Hannah Rickey was a student in a special section of our Spanish composition course the only time I ever taught it as a community service learning course. That's a course that many students take as freshmen or sophomore, so I was delighted when Hannah was my student again in "Spanish in the Community" and my social entrepreneurship course a few years later as a senior.
She went on to work last year as an Americorps legal advocate.
And now she is transitioning again. I want to share her message to me so that all students can see the connections between law and our Spanish community service learning courses. Hannah doesn't say that she's interested in going to law school, but who knows? Many of my former students have ended up going to law school and some now work specifically in immigration law or with immigrants.
Hannah is a role model not only because she has been working with immigrants' rights, but also because she exemplifies the winding path so many people have after graduation. I say it here all the time here, but it's true: focus on finding a good learning experience for yourself in your first step out of college, work hard, impress your bosses, build your network and follow the opportunities that will arise from that.
I've been meaning to shoot you a message since you forwarded Kelly Klus's email last month. It was funny timing to get that message around this time, because I am also in the process of applying for jobs and figuring out what comes next! It seems like I just started, but my AmeriCorps service year is already winding down.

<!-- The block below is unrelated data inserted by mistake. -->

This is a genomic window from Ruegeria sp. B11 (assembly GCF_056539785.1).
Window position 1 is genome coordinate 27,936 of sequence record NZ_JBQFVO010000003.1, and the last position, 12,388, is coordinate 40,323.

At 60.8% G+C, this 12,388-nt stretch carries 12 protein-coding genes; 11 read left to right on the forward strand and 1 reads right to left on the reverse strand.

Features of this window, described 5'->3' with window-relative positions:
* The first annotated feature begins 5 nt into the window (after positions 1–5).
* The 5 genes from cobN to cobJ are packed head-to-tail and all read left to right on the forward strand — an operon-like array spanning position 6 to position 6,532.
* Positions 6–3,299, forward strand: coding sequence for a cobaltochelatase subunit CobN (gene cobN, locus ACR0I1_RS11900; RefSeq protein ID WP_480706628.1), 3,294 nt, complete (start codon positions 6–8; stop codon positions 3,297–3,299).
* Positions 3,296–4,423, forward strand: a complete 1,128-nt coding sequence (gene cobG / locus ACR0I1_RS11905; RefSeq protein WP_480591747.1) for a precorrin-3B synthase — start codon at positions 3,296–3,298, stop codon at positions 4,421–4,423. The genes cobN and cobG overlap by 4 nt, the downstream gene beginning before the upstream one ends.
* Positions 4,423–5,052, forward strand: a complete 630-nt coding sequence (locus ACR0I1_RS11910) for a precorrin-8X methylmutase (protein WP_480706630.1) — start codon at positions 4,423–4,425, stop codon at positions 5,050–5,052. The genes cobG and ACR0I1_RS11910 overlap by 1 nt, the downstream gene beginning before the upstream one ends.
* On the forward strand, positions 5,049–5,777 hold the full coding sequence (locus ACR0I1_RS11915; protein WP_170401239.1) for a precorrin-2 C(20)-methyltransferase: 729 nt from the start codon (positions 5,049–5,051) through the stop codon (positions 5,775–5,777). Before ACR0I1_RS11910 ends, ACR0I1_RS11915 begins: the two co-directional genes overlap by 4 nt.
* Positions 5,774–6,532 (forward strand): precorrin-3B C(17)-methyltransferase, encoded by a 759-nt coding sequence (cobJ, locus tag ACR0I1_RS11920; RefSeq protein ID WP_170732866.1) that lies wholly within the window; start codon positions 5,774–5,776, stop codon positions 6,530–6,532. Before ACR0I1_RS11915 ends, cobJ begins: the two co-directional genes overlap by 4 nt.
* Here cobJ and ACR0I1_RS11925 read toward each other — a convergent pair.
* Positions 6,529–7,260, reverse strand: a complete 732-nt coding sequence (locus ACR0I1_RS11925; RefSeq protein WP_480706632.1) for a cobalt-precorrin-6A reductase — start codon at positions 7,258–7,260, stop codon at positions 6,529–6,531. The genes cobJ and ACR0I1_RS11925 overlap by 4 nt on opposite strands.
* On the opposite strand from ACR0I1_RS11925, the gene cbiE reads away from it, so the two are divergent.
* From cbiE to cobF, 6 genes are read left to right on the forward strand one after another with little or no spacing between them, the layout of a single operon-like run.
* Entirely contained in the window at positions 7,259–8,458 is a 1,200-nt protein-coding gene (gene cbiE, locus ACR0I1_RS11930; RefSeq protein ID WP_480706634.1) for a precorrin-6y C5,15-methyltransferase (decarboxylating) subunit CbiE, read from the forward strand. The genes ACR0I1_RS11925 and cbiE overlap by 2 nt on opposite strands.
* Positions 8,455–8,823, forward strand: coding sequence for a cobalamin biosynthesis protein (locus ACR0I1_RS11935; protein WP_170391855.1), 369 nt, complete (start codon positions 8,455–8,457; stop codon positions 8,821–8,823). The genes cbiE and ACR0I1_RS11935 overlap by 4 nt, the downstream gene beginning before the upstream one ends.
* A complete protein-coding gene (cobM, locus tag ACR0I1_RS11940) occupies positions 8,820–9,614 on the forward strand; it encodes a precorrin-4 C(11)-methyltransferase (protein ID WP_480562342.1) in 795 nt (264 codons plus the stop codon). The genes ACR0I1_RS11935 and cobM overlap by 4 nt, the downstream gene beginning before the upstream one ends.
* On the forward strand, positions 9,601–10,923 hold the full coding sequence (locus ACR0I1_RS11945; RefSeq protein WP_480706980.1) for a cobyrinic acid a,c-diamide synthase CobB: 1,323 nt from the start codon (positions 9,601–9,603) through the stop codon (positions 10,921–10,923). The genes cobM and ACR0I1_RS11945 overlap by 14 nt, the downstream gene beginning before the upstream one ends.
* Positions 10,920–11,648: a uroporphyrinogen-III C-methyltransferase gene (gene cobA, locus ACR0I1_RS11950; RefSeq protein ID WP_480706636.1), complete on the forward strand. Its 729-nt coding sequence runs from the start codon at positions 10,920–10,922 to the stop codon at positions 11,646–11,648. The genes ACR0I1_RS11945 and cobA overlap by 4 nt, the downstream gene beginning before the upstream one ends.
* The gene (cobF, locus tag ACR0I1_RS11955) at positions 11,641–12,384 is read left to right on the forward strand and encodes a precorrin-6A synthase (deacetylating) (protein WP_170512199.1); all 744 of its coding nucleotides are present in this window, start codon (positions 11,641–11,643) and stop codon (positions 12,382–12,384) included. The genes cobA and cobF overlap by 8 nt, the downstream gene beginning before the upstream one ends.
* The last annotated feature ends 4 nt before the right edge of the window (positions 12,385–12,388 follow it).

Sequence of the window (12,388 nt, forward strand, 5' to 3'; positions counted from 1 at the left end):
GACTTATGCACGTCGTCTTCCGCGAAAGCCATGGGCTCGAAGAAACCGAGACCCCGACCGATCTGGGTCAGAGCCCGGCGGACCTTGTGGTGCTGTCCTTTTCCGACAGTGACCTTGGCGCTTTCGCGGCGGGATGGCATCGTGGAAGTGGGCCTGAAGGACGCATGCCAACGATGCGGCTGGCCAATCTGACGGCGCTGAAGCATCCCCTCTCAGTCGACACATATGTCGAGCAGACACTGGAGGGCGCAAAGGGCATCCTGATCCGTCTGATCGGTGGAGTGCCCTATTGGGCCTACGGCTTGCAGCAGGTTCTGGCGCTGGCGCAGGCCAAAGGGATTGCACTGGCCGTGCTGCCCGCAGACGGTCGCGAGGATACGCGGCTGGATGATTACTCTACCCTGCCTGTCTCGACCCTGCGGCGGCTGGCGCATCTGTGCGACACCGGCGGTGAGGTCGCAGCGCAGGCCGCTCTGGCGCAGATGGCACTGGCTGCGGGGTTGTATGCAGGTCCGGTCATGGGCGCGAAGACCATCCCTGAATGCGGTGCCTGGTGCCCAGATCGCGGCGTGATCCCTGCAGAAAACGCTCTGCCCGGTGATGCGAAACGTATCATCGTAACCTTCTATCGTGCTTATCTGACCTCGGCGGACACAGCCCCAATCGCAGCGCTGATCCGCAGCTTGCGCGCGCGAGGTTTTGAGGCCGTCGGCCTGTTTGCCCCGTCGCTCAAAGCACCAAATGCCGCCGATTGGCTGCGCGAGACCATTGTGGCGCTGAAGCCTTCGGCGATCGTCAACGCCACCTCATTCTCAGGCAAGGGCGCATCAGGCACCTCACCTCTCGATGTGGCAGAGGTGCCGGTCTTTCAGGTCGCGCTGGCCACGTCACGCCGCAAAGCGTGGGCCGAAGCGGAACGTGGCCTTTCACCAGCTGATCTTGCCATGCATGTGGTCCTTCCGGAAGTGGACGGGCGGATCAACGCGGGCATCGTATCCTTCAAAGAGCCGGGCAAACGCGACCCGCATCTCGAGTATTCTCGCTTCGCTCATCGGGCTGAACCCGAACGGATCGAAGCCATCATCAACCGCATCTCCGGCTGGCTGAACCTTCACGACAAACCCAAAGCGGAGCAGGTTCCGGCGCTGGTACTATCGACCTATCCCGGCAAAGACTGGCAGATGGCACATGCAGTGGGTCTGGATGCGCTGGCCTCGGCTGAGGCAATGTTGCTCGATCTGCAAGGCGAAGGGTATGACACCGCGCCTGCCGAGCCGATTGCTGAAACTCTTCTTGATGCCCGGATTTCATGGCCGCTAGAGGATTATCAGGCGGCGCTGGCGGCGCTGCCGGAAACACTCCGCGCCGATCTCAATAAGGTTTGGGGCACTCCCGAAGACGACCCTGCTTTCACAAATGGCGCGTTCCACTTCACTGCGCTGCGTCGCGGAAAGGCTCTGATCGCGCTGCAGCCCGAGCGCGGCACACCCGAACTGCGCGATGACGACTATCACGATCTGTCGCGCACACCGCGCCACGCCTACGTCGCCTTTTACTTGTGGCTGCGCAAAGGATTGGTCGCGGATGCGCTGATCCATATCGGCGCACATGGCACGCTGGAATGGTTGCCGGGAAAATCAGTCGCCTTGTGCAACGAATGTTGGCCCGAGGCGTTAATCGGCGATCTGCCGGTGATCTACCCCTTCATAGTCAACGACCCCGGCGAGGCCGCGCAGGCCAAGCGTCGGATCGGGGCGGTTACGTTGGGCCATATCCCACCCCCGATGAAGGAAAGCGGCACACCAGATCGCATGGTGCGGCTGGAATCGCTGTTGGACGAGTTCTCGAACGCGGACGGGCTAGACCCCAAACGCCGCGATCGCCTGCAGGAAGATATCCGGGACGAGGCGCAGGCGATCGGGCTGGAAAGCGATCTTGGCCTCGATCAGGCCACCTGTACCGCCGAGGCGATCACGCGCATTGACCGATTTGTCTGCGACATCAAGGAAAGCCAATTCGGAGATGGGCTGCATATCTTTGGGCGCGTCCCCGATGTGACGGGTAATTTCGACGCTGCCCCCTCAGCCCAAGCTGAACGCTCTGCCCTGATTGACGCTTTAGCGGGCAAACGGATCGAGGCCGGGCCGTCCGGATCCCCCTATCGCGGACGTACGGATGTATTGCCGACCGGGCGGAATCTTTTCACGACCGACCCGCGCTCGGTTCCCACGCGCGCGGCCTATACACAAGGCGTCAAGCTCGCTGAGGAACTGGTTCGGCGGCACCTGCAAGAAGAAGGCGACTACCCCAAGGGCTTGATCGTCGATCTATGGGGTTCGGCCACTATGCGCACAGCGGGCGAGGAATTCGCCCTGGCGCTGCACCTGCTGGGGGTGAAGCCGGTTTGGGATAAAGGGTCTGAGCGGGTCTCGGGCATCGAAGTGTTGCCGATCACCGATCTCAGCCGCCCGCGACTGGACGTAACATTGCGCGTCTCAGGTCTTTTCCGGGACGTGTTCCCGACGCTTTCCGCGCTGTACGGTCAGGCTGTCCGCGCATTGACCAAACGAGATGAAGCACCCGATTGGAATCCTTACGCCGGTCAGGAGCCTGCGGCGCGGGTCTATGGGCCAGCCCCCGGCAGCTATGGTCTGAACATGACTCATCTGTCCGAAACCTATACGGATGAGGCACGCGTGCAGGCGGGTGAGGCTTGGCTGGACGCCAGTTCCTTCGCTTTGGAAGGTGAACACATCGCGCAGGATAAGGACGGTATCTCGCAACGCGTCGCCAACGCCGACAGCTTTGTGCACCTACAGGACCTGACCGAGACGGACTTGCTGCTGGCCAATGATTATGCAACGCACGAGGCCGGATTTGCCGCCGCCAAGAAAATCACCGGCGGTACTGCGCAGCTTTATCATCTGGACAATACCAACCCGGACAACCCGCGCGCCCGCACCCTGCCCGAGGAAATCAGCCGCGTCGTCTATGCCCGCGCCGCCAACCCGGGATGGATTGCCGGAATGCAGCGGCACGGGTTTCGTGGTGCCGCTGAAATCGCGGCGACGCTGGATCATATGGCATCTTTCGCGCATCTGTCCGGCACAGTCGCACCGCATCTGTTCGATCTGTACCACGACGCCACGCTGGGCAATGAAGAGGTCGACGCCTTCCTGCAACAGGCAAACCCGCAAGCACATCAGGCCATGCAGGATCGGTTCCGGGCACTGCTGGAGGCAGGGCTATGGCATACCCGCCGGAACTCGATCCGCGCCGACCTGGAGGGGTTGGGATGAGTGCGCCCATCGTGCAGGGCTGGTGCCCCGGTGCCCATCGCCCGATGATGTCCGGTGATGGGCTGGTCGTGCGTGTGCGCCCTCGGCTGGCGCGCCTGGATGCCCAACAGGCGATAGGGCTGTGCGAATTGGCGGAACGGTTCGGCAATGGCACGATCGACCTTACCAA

I have loved the experience of working in an immigration office, and I wish I could continue here, but ... I'm starting to look for positions in immigration in Chicago and a few other areas in the Midwest.
I feel like I've gotten so much experience and gained so much knowledge in such a short period of time in this service year, so I'm optimistic moving forward. I have a surprising amount of independence here, taking lead on many of my own cases (Naturalization, DACA, green card renewals), as well as assisting our attorneys in their cases, particularly with asylum and Special Immigrant Juveniles. Our attorneys don't speak much Spanish, so I assist them every day with our multitude of Spanish-only clients, which has of course only helped my language skills and confidence, and also has given me the opportunity to learn so much about those types of cases, in all of their stages. I never would have imagined a few years ago that I'd be in a job where I speak Spanish every day, but I love it, and I'm so glad this opportunity worked out.
I know that your reference and my experience from your classes played a large role in getting this position, and I was hoping to continue to utilize you as a reference on my applications this time around, if that is all right.
I hope that things are going well with you and in Champaign, I miss it very much!